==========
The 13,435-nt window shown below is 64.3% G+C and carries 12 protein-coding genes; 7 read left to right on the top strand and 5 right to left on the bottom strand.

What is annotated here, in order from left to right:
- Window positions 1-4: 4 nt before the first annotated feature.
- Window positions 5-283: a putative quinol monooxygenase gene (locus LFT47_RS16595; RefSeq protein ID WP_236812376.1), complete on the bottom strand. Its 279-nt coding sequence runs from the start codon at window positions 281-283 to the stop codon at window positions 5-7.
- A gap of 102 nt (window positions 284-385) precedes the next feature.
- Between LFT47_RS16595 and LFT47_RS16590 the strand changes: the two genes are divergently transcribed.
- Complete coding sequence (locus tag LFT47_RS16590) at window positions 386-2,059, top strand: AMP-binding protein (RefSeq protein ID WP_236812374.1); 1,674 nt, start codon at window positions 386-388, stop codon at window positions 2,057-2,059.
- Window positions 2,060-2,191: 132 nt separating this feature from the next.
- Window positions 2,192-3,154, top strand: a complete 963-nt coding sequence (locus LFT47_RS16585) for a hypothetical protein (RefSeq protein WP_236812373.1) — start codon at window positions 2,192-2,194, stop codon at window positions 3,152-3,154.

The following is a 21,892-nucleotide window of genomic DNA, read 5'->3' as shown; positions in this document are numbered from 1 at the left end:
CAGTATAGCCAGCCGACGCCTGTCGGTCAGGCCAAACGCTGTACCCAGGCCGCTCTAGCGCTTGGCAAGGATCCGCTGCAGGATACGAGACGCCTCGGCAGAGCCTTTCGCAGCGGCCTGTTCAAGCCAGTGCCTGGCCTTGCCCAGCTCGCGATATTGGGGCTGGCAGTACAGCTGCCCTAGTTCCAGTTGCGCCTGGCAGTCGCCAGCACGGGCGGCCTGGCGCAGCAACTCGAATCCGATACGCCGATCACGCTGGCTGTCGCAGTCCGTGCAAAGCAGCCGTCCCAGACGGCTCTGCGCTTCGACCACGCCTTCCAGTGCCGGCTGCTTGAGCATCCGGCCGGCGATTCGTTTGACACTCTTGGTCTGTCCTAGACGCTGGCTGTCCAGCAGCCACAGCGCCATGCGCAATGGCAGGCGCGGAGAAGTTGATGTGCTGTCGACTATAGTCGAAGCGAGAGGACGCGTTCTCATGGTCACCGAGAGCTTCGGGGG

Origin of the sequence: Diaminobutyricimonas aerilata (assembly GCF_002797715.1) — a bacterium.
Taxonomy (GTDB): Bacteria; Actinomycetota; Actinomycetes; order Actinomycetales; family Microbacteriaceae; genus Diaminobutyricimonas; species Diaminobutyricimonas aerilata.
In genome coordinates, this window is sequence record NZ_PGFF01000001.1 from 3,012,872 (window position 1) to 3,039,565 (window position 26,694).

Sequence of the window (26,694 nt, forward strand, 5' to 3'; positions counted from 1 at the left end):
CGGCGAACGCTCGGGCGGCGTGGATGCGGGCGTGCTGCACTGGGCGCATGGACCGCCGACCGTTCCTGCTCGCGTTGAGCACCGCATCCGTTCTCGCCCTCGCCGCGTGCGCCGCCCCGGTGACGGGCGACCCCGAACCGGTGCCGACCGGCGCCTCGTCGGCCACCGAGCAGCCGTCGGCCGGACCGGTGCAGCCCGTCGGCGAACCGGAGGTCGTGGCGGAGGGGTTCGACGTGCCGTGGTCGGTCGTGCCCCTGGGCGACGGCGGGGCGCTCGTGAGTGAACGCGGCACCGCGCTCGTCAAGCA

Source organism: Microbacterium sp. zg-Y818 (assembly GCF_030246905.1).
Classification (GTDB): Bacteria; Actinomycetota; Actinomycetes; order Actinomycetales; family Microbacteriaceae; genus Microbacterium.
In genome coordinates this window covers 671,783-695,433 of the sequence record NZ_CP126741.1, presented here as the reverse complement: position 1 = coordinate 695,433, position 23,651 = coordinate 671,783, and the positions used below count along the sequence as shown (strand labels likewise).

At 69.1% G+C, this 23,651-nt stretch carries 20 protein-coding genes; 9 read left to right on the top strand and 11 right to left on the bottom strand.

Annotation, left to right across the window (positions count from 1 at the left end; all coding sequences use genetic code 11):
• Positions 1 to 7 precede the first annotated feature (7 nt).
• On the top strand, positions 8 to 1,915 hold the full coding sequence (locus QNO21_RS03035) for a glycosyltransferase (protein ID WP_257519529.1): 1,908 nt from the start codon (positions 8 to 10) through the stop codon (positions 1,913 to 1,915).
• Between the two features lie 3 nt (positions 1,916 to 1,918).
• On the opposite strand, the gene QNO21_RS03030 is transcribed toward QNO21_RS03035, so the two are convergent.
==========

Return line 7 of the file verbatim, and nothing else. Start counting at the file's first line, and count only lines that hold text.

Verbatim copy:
- Complete coding sequence (locus tag LFT47_RS16590) at window positions 386-2,059, top strand: AMP-binding protein (RefSeq protein ID WP_236812374.1); 1,674 nt, start codon at window positions 386-388, stop codon at window positions 2,057-2,059.